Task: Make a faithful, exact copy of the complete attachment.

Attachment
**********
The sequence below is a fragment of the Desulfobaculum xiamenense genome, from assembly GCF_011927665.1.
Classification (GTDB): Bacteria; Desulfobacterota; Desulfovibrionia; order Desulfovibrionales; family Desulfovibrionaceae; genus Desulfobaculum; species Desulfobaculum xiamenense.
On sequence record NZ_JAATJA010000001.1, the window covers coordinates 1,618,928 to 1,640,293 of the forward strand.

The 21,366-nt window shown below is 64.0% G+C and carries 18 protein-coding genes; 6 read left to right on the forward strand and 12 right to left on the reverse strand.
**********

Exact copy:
The sequence below is a fragment of the Desulfobaculum xiamenense genome, from assembly GCF_011927665.1.
Classification (GTDB): Bacteria; Desulfobacterota; Desulfovibrionia; order Desulfovibrionales; family Desulfovibrionaceae; genus Desulfobaculum; species Desulfobaculum xiamenense.
On sequence record NZ_JAATJA010000001.1, the window covers coordinates 1,618,928 to 1,640,293 of the forward strand.

The 21,366-nt window shown below is 64.0% G+C and carries 18 protein-coding genes; 6 read left to right on the forward strand and 12 right to left on the reverse strand.